Will, an American Harvard student, looked up as we were eating dinner and said in a trembling voice, as if the 200-year-old ceiling would cave in the second he opened his mouth: “I cannot see one good reason we should continue supporting you guys over there.”
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Over the course of my three-and-a -half years at Harvard I have become used to anti-Israel remarks from some of my European (overwhelmingly pro-Palestinian) friends. But this voice of doubt, if not disengagement, about Israel came from an American and a devout Democrat, who has participated in two campaigns for seats in the Senate and the House, and is well on his way to becoming a leading figure on tomorrow’s Capitol Hill. Like Will, more and more Harvard students are criticizing Israel. You might be thinking: The elitist liberals of Harvard are no indicator of what is going on in the United States or the Democratic Party today. And you would be absolutely right. Unfortunately, it just happens to be the perfect litmus test for what is going to happen in the Democratic Party – tomorrow.
Just as many of today’s leading political and judicial figures started their way in the corridors of the Ivy League, it is certain that these students will one day also come to lead the liberal half of The Land of the Free.
The Democratic Party’s old generation is still strongly committed to Israel’s well-being. The likes of House Minority Leader Nancy Pelosi, Bill and Hillary Clinton, and even President Obama are still as pro-Israel as they come. Next election’s candidates will also be no different – rising stars like New York’s charismatic governor, Andrew Cuomo, or Newark mayor Cory Booker have done everything but bake us Valentine’s Day cookies.
But if we scrape off these layers, as more and more old leaders are replaced by young ones, we find a bleak picture for Israel.
Another friend who graduated last year with high honors for his work in the Department of Government asked me rhetorically, in reference to the Israeli government announcement to expand the E-1 settlements near Jerusalem, the day after the U.S. voted against Palestinian statehood in the UN, “do you really think it makes sense for us to give you weapons as you keep embarrassing us?”
It is not so much the questions themselves that are worrying as their tone and the feeling of infuriation behind them. And sadly, our pathetic attempts at hasbara (public relations) have been failing, even as every Israeli spams their Facebook feed with photos of Palestinian rockets and quasi-informative bullet-points. It all comes back to the West Bank, the settlements and Palestinian statehood; and as long as we control the West Bank – no army of eloquent English-speaking spokespeople can help us.
No, despite our efforts, things will get worse. As long as the criticism came from Europe or better yet – from one of the hostile third-world cartoonish dictatorships that comprise most of the international community, we could feel safe. But we have done a wonderful job at aligning the American left more closely with the rest of the world. Some in Israel would love to think of Netanyahu as a sophisticated diplomat, smooth-talking the international community; or as his election slogan so modestly said: “When Netanyahu speaks, the world listens.”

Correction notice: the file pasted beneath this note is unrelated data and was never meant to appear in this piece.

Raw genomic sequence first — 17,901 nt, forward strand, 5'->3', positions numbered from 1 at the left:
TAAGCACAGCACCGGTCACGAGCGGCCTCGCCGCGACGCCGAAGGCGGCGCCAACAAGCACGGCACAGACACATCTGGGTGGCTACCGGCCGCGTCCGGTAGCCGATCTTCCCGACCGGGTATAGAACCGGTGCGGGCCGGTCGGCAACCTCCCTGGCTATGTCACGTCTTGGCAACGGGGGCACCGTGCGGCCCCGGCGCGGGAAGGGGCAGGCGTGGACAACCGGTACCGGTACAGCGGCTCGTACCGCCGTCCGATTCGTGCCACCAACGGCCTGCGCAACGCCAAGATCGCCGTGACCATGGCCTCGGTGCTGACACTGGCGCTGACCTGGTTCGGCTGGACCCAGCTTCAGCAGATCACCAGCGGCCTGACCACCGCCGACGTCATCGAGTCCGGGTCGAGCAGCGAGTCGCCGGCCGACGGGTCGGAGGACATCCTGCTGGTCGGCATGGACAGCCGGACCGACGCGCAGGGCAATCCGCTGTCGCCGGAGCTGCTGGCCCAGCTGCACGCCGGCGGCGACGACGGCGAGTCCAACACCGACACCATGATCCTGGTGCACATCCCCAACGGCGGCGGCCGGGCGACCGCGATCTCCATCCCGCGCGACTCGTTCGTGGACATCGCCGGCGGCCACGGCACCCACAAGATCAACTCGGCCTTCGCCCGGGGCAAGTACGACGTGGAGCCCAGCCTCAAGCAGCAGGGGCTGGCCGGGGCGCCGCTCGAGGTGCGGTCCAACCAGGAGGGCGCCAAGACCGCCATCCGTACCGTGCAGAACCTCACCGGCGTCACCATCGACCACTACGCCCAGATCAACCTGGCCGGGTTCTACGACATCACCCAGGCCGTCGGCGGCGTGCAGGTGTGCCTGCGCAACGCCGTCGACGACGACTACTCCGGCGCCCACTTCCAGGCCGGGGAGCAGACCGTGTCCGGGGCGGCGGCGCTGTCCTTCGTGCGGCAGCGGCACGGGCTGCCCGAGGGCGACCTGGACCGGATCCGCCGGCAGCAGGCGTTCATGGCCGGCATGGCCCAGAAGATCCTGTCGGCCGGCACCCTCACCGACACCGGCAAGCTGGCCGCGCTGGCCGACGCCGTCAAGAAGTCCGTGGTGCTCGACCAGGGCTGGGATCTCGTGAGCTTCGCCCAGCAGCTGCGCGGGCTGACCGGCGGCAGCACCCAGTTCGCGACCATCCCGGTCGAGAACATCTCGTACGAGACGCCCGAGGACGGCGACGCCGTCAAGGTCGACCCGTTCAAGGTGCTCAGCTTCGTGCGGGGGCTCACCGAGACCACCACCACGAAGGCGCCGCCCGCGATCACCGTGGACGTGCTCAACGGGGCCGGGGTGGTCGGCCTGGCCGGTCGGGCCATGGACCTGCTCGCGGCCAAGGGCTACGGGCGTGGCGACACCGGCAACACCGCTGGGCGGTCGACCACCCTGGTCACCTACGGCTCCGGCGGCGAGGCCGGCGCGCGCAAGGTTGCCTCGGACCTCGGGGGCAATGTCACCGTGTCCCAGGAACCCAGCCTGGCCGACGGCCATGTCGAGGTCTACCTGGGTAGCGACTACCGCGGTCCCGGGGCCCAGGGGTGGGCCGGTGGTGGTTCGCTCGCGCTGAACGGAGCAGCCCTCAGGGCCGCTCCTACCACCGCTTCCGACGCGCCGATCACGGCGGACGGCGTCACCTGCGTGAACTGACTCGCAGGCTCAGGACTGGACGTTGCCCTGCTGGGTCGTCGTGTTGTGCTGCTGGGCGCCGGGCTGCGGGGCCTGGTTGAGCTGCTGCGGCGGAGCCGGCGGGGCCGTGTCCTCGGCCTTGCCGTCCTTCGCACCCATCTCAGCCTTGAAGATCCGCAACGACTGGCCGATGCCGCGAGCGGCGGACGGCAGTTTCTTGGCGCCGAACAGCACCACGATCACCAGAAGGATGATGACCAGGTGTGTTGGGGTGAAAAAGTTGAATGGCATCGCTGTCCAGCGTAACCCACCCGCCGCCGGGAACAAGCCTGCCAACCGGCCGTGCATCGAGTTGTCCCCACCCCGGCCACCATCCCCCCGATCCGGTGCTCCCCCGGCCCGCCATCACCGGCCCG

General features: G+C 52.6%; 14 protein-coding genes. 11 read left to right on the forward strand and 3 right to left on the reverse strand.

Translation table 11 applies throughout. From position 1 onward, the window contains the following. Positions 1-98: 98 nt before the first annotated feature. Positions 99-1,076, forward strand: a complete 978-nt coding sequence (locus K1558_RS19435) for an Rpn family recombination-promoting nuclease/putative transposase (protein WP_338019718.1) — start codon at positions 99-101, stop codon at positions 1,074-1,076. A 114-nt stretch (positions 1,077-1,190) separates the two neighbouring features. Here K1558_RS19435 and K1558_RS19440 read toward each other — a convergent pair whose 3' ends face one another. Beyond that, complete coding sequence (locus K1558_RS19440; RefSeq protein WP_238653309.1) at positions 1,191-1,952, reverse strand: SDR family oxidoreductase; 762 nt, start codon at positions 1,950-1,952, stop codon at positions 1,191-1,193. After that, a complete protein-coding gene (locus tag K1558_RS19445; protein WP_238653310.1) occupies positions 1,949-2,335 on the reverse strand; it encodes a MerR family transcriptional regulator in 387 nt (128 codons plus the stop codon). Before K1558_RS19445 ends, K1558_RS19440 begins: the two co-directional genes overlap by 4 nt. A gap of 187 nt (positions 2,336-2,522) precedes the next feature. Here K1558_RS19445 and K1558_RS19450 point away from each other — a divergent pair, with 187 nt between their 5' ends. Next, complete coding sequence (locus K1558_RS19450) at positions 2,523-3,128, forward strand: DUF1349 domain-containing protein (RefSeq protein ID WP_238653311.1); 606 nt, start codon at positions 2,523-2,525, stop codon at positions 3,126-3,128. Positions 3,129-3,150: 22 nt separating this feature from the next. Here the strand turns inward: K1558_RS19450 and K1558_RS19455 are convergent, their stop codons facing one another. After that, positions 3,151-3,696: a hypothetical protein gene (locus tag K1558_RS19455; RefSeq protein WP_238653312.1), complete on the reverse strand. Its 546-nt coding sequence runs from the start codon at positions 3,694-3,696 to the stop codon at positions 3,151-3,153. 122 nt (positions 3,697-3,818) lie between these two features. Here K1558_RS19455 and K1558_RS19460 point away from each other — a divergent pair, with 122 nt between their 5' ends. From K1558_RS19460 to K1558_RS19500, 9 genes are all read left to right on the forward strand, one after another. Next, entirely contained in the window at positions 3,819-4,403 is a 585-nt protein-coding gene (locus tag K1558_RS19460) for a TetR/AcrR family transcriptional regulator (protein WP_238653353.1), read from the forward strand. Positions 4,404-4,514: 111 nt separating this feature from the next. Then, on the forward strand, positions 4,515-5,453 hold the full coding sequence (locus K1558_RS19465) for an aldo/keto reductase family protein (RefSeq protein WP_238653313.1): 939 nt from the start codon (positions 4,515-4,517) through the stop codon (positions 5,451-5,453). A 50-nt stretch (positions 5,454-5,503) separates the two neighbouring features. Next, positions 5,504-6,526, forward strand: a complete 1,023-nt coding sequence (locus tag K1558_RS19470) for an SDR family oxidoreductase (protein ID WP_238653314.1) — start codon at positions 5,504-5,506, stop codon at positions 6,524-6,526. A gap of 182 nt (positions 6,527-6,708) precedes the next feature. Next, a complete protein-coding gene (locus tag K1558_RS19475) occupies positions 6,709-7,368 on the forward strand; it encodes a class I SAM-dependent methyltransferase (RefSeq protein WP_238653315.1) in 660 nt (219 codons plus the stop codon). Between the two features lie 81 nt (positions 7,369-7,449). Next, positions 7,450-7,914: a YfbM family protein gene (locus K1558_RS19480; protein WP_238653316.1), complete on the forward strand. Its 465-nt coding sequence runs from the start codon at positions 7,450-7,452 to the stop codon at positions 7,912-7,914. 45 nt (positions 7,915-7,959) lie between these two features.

Let’s take a moment to remember some highlights: The E-1 settlement gaffe, intervening in the U.S. elections in support of Romney, Netanyahu confidante Ron Dermer's scathing letter to the New York Times calling it biased and anti-Israel, and many more. The Netanyahu administration with its odd assortment of American neo-conservative immigrant advisors has made one idiotic decision after another. Whether these are the result of Netanyahu’s poor choice of advisors or of his own narrow-minded ideology – the consequences remain the same and the damage to Israel’s interests persists.
But as much as it is convenient to blame it all on Netanyahu, what we see is a longer trend. The interest in Israel as a partner is diminishing as it becomes less clear how we are more than just a trouble-maker, and our presence in the West Bank is increasingly becoming more of an ideological problem for liberal Americans. It is not a coincidence that Hollywood - another liberal stronghold – has picked as Oscar nominees two films that are critical of the Palestinian problem.
Still, the next few years could start a change. If Yair Lapid joins the coalition, as appears likely, he could moderate Netanyahu and perhaps the trend can be slowed down. Perhaps a less right-leaning government this time around, that creates fewer diplomatic fiascos for the U.S. and reignites a peace process with the Palestinians will be a good start. The issue after all has nothing to do with any deep hatred toward Israel; but rather just a general fatigue with the delinquent child whose older brother is tired of having to protect him in the schoolyard.
In his heyday President Nixon, exasperated with Harvard’s alleged uber-liberal agenda, called this fine institution “the Kremlin on the [river] Charles.” Harvard has always been far more liberal than the American public; but to ignore what Democrats like Will are saying is tantamount to betraying Israel’s interests. The U.S.-Israel relationship needs to be refortified, and relying only on the undying love of religious Evangelical Republicans may soon leave us empty-handed and alone.
Tom Dan, born in Holon, Israel, is a senior at Harvard and a member of the Association of Harvard Israelis.